– By Captain Michael Morse
In the midst of addiction, overwhelming feelings of helplessness seem to come from nowhere.
The cravings are just there, the need for escape impossible to deny. As part of addiction, these urges can rule someone’s life. People give in to addictions, not because they are weak of will or genetically destined to be forever burdened, rather, they simply lack the training to talk themselves out of it.
As a firefighter I often found myself in life-and-death situations. Had I lacked proper training, those moments would have been my undoing. Instead, I used the tools that came with the training to keep things in perspective. Knowing when a room was about to flash gave me the luxury of going in deeper without the debilitating fear of death. That fear is always ready to take up residence in the absence of knowledge – which may be a good thing for survival when you don’t know your fire. However, the ability to understand the origins, behavior, chemical reactions and predictability of fires is not innate; it needs to be learned. Bringing a mind full of learned facts – and as time progresses, experience – into a firefight makes the outcome far more desirable than throwing water on a blaze from a distance, hoping it goes out.
The sobriety attempt that stuck did so because I first admitted the enormity of the task, and perhaps more importantly, I recognized I probably needed help. Based on these two new acknowledgments, I created a three-pronged attack:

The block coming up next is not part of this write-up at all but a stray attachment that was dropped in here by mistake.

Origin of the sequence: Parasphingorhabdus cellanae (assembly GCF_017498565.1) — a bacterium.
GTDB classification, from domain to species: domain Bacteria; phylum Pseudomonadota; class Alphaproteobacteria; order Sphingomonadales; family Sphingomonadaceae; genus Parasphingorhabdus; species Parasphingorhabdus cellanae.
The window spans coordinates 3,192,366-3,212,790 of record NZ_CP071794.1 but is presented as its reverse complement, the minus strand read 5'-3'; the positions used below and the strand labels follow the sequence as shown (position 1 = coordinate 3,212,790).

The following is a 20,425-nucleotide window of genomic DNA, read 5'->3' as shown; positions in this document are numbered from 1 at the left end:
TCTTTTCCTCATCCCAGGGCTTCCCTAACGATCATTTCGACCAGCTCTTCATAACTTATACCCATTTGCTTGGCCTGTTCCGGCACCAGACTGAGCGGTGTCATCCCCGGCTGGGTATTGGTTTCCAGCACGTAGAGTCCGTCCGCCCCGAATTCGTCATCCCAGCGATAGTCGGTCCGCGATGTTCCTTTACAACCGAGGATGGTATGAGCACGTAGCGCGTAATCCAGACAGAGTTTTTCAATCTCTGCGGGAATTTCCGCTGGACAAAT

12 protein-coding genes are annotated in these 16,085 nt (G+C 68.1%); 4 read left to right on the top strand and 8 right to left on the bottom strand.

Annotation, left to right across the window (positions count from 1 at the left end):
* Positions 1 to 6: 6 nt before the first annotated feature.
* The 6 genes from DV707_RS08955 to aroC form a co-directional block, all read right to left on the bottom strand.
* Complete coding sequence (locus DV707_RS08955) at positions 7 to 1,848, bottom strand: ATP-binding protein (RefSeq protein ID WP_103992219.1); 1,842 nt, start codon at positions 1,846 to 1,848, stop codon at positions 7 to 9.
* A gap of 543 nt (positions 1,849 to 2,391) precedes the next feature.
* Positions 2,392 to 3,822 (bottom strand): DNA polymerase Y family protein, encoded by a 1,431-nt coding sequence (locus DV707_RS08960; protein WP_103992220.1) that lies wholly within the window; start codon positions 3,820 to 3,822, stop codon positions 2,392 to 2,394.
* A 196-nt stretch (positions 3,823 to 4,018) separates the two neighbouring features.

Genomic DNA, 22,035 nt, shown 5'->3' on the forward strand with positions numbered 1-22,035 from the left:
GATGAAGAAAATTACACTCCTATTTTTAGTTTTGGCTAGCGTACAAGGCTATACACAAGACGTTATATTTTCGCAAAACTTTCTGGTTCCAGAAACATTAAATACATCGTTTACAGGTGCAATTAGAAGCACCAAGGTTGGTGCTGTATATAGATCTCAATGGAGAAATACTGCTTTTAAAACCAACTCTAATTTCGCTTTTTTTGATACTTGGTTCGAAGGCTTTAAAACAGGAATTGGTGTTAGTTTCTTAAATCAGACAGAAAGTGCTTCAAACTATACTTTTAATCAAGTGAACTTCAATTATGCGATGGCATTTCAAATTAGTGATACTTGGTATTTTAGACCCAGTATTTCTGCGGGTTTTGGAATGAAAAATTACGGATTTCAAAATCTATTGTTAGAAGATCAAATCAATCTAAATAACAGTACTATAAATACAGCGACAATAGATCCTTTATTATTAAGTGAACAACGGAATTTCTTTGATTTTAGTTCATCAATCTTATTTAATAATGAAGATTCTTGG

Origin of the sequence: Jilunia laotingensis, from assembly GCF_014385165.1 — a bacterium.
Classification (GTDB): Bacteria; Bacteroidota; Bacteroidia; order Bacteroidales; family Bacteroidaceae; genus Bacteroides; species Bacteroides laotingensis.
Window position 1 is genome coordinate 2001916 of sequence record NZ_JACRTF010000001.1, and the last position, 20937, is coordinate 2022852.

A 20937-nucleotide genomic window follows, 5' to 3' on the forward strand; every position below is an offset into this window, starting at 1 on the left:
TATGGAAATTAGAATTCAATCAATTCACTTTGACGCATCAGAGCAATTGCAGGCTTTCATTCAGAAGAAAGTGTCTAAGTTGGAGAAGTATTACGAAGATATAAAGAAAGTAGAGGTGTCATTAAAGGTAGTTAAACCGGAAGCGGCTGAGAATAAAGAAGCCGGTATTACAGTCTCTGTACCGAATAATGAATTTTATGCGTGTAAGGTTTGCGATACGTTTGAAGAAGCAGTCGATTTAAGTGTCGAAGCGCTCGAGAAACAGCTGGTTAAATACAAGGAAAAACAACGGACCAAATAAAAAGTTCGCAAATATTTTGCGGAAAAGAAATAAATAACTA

The last part of the plan was the most difficult. No longer could I downplay my drinking, claim I was “tired,” or just merge into what everybody else was doing and hide. By letting the proverbial cat out of the bag, I closed the door to my own self-deception. Now, when I lied to myself, I had to lie to the people I trusted as well. They were not as easy to fool. Not that having a plan makes it easy. The white knuckled journey into sobriety is far more difficult than generating a plan. It’s more about attacking the beast with all available weapons – it’s really the only way to give yourself a fighting chance.
By contrast, a clear head can have a profound effect on our thinking, and as a result, our feelings. Fear, hopelessness and failure are replaced with optimism, eagerness, and confidence. Armed with that, our chance of overcoming our biggest fears becomes simply a job that needs to be done. As firefighters seeking treatment, we often get sidetracked when we equate treatment with disempowerment, as if maybe the bottle or substance were our superpower. The many firefighters who have gone in and come out of treatment successfully have looked at it as having a job to do. They see themselves as finding the knowledge and the tools to do it. And this approach works.
It was definitely useful for me to think of my path to sobriety as “getting the job done.” So for those who want put out the fires of addiction and get on with a substance-free life, it’s time to get to work!